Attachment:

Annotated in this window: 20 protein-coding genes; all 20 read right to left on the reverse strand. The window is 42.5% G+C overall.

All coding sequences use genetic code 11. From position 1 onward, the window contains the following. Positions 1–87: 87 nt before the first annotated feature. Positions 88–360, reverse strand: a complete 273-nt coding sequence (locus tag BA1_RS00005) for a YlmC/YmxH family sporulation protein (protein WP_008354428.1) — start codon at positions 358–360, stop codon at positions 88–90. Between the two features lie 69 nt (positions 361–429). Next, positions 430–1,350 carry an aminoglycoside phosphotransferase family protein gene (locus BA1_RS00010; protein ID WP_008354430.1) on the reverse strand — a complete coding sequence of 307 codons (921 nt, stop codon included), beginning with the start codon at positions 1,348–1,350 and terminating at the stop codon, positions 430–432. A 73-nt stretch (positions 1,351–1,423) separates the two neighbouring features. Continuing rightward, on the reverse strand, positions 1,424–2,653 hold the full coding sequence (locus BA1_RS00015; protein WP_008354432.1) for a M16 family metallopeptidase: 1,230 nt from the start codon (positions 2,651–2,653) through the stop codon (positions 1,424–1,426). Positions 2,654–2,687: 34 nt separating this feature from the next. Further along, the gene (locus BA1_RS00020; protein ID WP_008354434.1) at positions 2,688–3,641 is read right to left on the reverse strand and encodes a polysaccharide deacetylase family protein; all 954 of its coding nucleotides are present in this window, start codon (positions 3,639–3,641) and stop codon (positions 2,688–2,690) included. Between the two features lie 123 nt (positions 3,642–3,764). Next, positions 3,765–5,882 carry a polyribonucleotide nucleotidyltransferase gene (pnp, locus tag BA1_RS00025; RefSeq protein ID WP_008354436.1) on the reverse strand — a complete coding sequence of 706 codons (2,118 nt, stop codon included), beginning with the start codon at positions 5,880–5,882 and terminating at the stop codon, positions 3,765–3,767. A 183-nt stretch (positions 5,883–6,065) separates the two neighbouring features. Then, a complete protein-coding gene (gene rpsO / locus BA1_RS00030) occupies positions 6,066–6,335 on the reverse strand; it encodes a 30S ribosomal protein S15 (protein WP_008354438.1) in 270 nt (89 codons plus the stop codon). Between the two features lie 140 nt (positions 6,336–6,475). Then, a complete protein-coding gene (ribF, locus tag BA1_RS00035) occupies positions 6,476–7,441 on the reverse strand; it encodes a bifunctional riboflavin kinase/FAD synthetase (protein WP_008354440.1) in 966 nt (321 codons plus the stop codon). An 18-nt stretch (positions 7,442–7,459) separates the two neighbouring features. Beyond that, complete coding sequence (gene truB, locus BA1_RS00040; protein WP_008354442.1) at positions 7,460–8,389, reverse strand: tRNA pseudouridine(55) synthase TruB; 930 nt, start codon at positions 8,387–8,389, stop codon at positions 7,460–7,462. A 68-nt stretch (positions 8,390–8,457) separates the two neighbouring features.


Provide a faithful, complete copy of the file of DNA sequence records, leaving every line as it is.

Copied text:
Annotated in this window: 20 protein-coding genes; all 20 read right to left on the reverse strand. The window is 42.5% G+C overall.

All coding sequences use genetic code 11. From position 1 onward, the window contains the following. Positions 1–87: 87 nt before the first annotated feature. Positions 88–360, reverse strand: a complete 273-nt coding sequence (locus tag BA1_RS00005) for a YlmC/YmxH family sporulation protein (protein WP_008354428.1) — start codon at positions 358–360, stop codon at positions 88–90. Between the two features lie 69 nt (positions 361–429). Next, positions 430–1,350 carry an aminoglycoside phosphotransferase family protein gene (locus BA1_RS00010; protein ID WP_008354430.1) on the reverse strand — a complete coding sequence of 307 codons (921 nt, stop codon included), beginning with the start codon at positions 1,348–1,350 and terminating at the stop codon, positions 430–432. A 73-nt stretch (positions 1,351–1,423) separates the two neighbouring features. Continuing rightward, on the reverse strand, positions 1,424–2,653 hold the full coding sequence (locus BA1_RS00015; protein WP_008354432.1) for a M16 family metallopeptidase: 1,230 nt from the start codon (positions 2,651–2,653) through the stop codon (positions 1,424–1,426). Positions 2,654–2,687: 34 nt separating this feature from the next. Further along, the gene (locus BA1_RS00020; protein ID WP_008354434.1) at positions 2,688–3,641 is read right to left on the reverse strand and encodes a polysaccharide deacetylase family protein; all 954 of its coding nucleotides are present in this window, start codon (positions 3,639–3,641) and stop codon (positions 2,688–2,690) included. Between the two features lie 123 nt (positions 3,642–3,764). Next, positions 3,765–5,882 carry a polyribonucleotide nucleotidyltransferase gene (pnp, locus tag BA1_RS00025; RefSeq protein ID WP_008354436.1) on the reverse strand — a complete coding sequence of 706 codons (2,118 nt, stop codon included), beginning with the start codon at positions 5,880–5,882 and terminating at the stop codon, positions 3,765–3,767. A 183-nt stretch (positions 5,883–6,065) separates the two neighbouring features. Then, a complete protein-coding gene (gene rpsO / locus BA1_RS00030) occupies positions 6,066–6,335 on the reverse strand; it encodes a 30S ribosomal protein S15 (protein WP_008354438.1) in 270 nt (89 codons plus the stop codon). Between the two features lie 140 nt (positions 6,336–6,475). Then, a complete protein-coding gene (ribF, locus tag BA1_RS00035) occupies positions 6,476–7,441 on the reverse strand; it encodes a bifunctional riboflavin kinase/FAD synthetase (protein WP_008354440.1) in 966 nt (321 codons plus the stop codon). An 18-nt stretch (positions 7,442–7,459) separates the two neighbouring features. Beyond that, complete coding sequence (gene truB, locus BA1_RS00040; protein WP_008354442.1) at positions 7,460–8,389, reverse strand: tRNA pseudouridine(55) synthase TruB; 930 nt, start codon at positions 8,387–8,389, stop codon at positions 7,460–7,462. A 68-nt stretch (positions 8,390–8,457) separates the two neighbouring features.